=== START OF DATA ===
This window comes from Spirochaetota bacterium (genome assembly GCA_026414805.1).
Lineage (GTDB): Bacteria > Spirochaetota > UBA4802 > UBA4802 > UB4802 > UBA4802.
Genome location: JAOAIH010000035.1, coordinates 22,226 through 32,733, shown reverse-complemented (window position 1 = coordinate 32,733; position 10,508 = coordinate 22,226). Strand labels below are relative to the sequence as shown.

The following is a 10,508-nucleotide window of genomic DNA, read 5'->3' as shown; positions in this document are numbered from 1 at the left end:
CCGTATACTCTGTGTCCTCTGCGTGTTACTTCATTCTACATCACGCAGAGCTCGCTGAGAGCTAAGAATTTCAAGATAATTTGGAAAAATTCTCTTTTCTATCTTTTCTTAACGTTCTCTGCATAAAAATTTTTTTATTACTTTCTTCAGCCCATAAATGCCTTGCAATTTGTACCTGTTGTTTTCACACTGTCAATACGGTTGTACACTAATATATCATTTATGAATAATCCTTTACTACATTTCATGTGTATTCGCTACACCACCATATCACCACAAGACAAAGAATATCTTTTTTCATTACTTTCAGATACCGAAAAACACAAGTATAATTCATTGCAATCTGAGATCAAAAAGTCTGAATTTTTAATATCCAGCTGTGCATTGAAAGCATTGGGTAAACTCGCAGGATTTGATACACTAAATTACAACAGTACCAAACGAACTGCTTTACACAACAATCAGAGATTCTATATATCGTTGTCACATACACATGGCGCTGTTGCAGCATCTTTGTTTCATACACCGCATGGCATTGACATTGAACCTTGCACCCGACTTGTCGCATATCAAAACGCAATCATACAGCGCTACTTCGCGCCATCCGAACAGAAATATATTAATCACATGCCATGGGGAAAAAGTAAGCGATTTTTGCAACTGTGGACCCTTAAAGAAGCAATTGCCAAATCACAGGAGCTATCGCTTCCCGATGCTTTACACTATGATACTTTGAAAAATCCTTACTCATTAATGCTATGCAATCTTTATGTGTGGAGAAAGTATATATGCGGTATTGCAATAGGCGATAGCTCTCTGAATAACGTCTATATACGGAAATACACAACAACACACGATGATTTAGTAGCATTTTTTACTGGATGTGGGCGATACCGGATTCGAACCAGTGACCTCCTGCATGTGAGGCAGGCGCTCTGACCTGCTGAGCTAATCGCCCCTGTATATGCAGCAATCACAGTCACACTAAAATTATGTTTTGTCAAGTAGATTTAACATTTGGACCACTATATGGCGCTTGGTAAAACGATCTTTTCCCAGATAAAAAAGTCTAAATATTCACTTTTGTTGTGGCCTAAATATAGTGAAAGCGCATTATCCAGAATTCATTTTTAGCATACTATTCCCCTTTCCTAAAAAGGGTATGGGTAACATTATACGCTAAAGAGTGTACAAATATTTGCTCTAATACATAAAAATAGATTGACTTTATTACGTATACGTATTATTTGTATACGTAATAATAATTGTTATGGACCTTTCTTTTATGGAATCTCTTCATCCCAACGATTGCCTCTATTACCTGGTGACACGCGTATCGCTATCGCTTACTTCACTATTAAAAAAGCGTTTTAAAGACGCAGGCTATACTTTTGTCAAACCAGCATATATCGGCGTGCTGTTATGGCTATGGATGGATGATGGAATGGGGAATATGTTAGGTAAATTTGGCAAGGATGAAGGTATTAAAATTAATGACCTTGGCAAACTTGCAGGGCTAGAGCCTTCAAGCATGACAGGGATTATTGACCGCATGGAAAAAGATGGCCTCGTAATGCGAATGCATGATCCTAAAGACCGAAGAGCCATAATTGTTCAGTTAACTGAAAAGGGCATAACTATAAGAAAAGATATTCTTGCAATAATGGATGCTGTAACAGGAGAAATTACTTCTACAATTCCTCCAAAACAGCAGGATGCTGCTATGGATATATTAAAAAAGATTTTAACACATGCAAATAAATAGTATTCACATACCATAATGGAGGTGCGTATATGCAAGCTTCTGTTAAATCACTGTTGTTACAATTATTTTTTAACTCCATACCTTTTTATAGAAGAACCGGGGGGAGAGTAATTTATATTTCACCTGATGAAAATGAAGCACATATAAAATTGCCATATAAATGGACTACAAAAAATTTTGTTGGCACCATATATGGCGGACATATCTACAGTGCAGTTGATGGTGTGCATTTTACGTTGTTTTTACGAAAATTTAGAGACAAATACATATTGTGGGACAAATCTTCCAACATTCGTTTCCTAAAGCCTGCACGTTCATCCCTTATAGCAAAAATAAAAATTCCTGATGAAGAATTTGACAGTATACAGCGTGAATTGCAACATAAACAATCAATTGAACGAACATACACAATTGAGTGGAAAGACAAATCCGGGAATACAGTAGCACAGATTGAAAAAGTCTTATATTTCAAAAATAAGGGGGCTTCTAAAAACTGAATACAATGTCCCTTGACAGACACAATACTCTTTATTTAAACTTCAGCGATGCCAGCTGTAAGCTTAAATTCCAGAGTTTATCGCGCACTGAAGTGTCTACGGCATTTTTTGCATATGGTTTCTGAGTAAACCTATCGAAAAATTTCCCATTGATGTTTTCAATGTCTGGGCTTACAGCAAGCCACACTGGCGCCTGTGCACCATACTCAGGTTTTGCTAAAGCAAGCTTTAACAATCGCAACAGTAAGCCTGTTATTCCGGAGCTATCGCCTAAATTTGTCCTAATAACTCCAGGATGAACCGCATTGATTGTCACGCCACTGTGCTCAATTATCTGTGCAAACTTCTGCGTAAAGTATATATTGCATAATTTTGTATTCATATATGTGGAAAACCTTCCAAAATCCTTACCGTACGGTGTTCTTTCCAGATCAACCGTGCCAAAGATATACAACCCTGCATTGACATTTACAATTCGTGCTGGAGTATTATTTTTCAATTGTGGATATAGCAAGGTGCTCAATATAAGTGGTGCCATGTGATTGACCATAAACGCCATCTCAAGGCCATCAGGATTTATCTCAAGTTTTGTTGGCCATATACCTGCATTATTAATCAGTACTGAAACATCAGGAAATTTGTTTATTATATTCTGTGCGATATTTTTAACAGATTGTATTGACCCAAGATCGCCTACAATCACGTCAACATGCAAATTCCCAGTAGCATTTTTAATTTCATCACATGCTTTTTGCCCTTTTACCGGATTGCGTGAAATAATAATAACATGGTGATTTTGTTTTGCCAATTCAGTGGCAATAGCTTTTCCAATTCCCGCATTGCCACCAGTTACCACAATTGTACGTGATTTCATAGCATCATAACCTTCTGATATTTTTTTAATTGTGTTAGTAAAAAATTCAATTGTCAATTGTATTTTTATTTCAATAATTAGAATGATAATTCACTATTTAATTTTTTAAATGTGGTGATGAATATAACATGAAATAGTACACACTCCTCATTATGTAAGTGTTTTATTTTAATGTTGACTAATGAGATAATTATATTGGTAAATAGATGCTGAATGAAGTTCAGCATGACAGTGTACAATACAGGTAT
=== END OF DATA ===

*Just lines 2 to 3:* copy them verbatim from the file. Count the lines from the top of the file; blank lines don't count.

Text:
Lineage (GTDB): Bacteria > Spirochaetota > UBA4802 > UBA4802 > UB4802 > UBA4802.
Genome location: JAOAIH010000035.1, coordinates 22,226 through 32,733, shown reverse-complemented (window position 1 = coordinate 32,733; position 10,508 = coordinate 22,226). Strand labels below are relative to the sequence as shown.